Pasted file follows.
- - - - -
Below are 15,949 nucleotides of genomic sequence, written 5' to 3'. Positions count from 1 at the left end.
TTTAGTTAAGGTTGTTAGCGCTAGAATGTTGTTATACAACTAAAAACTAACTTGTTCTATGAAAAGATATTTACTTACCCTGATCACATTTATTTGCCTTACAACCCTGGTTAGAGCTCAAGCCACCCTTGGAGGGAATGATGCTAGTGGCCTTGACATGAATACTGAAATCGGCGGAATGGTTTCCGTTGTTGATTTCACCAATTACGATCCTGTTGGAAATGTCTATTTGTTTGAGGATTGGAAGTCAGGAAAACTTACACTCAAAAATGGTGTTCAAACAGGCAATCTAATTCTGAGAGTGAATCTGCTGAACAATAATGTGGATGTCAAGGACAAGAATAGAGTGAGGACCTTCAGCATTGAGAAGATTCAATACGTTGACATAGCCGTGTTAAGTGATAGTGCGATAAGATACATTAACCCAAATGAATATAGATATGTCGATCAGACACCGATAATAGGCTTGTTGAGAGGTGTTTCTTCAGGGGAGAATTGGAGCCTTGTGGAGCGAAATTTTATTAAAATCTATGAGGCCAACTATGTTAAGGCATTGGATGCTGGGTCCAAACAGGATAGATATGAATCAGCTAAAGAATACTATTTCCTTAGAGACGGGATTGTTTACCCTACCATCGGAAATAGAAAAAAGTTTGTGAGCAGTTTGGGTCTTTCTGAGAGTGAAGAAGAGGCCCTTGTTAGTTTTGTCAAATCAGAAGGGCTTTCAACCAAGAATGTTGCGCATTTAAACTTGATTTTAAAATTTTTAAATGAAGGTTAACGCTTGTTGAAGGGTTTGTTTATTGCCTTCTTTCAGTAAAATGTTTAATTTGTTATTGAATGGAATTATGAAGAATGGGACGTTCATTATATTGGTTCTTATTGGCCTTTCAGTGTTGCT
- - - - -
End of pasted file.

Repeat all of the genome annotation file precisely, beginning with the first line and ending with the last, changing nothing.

Below are 15,949 nucleotides of genomic sequence, written 5' to 3'. Positions count from 1 at the left end.
TTTAGTTAAGGTTGTTAGCGCTAGAATGTTGTTATACAACTAAAAACTAACTTGTTCTATGAAAAGATATTTACTTACCCTGATCACATTTATTTGCCTTACAACCCTGGTTAGAGCTCAAGCCACCCTTGGAGGGAATGATGCTAGTGGCCTTGACATGAATACTGAAATCGGCGGAATGGTTTCCGTTGTTGATTTCACCAATTACGATCCTGTTGGAAATGTCTATTTGTTTGAGGATTGGAAGTCAGGAAAACTTACACTCAAAAATGGTGTTCAAACAGGCAATCTAATTCTGAGAGTGAATCTGCTGAACAATAATGTGGATGTCAAGGACAAGAATAGAGTGAGGACCTTCAGCATTGAGAAGATTCAATACGTTGACATAGCCGTGTTAAGTGATAGTGCGATAAGATACATTAACCCAAATGAATATAGATATGTCGATCAGACACCGATAATAGGCTTGTTGAGAGGTGTTTCTTCAGGGGAGAATTGGAGCCTTGTGGAGCGAAATTTTATTAAAATCTATGAGGCCAACTATGTTAAGGCATTGGATGCTGGGTCCAAACAGGATAGATATGAATCAGCTAAAGAATACTATTTCCTTAGAGACGGGATTGTTTACCCTACCATCGGAAATAGAAAAAAGTTTGTGAGCAGTTTGGGTCTTTCTGAGAGTGAAGAAGAGGCCCTTGTTAGTTTTGTCAAATCAGAAGGGCTTTCAACCAAGAATGTTGCGCATTTAAACTTGATTTTAAAATTTTTAAATGAAGGTTAACGCTTGTTGAAGGGTTTGTTTATTGCCTTCTTTCAGTAAAATGTTTAATTTGTTATTGAATGGAATTATGAAGAATGGGACGTTCATTATATTGGTTCTTATTGGCCTTTCAGTGTTGCT